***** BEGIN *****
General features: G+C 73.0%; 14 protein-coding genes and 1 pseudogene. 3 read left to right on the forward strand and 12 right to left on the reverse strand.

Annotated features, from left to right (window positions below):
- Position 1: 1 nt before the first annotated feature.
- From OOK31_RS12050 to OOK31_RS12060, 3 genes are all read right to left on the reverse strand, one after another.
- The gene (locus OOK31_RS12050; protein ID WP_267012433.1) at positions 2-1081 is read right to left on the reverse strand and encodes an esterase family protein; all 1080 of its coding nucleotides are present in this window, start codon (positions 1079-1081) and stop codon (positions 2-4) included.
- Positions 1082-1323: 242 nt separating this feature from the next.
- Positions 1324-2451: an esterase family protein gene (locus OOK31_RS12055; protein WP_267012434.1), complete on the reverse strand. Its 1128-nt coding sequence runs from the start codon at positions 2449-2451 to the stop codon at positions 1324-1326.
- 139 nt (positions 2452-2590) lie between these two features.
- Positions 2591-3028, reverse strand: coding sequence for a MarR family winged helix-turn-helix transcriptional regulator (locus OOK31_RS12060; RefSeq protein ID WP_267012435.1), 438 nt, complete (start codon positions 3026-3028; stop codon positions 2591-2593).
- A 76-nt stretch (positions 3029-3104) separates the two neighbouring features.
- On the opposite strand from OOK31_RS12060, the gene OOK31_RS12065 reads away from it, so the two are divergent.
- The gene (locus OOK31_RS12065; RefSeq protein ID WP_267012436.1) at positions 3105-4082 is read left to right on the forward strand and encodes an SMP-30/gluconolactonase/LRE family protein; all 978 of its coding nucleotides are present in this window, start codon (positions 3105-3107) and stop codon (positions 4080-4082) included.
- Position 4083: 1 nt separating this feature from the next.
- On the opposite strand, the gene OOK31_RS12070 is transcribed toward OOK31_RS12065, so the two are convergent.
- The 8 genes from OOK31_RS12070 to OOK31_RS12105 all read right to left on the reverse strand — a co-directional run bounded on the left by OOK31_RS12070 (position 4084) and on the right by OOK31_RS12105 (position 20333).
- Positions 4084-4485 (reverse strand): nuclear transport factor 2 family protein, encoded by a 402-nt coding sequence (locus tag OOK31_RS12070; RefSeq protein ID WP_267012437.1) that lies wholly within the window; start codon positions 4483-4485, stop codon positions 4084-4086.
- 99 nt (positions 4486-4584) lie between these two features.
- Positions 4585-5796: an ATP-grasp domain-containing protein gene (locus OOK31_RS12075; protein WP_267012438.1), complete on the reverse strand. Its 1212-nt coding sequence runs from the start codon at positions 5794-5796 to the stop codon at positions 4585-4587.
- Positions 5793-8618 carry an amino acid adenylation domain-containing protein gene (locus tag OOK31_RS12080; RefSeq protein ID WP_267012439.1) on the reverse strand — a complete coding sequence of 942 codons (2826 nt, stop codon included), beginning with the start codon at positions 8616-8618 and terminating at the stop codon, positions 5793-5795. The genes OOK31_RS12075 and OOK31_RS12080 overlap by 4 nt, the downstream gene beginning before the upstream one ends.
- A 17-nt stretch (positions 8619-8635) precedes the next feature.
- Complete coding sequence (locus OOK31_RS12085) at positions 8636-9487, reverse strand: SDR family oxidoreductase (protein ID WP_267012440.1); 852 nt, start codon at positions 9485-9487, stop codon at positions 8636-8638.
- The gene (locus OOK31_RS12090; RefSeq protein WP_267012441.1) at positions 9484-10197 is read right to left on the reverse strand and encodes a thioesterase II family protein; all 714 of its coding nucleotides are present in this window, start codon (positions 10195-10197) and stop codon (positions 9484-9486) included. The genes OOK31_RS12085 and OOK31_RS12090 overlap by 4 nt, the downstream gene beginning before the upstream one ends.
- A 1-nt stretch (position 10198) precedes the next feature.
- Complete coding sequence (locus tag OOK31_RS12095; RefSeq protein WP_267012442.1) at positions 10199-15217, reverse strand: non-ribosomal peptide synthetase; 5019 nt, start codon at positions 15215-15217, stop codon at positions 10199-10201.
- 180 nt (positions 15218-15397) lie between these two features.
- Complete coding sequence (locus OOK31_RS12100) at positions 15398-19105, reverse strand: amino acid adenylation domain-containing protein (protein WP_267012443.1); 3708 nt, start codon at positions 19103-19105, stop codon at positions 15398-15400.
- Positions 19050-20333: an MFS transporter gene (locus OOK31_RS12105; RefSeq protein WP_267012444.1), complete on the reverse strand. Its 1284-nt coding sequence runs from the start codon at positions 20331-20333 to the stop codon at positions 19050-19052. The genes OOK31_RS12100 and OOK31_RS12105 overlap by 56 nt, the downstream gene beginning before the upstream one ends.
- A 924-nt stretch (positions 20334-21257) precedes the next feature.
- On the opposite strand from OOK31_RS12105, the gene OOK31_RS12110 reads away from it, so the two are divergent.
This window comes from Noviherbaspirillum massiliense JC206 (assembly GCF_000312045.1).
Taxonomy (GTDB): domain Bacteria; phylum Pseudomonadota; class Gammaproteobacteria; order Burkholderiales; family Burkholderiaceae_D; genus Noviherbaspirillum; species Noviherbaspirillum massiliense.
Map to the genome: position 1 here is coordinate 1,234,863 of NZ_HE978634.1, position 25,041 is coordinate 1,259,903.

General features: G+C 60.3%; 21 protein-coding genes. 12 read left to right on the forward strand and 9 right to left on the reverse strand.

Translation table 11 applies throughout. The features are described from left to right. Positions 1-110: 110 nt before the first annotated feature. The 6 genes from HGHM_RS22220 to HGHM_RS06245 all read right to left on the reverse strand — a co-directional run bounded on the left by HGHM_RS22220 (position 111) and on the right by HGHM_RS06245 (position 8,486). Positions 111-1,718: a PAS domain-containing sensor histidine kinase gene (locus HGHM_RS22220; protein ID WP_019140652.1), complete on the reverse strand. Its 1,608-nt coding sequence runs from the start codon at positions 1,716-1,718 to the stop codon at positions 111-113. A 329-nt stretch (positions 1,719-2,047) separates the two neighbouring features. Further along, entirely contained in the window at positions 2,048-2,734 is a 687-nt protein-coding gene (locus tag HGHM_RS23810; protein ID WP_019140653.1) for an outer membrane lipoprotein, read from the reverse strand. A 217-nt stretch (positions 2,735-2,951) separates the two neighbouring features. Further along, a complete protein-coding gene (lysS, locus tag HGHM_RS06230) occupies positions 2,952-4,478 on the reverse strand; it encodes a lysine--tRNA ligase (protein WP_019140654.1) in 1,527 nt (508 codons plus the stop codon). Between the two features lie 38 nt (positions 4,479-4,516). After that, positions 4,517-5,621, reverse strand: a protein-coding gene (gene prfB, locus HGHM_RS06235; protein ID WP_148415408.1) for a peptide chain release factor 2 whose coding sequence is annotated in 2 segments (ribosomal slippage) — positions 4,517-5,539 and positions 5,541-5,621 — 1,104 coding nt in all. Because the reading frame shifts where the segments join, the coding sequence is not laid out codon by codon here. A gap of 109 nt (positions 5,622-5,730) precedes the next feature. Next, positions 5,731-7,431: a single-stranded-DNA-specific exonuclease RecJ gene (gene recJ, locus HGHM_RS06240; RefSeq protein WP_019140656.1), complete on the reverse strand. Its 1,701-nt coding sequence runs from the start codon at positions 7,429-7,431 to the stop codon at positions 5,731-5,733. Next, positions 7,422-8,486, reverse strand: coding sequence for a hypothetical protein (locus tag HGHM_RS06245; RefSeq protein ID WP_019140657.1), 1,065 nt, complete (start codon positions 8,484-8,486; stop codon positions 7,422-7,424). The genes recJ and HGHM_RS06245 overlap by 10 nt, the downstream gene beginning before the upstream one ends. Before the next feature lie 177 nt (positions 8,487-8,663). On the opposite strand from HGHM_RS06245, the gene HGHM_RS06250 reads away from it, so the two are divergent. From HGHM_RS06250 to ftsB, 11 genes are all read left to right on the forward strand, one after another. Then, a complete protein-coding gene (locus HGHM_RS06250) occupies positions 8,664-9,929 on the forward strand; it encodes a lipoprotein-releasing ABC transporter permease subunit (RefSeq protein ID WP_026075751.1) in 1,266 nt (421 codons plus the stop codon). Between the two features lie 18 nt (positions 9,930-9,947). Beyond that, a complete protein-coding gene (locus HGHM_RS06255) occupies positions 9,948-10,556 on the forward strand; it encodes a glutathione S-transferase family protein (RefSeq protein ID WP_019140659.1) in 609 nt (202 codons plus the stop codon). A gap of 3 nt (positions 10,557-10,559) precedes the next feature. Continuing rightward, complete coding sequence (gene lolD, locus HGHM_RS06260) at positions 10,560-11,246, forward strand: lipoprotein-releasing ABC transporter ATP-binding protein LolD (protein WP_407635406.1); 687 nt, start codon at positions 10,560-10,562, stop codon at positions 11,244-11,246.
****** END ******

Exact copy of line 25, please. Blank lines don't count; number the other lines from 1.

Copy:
- 180 nt (positions 15218-15397) lie between these two features.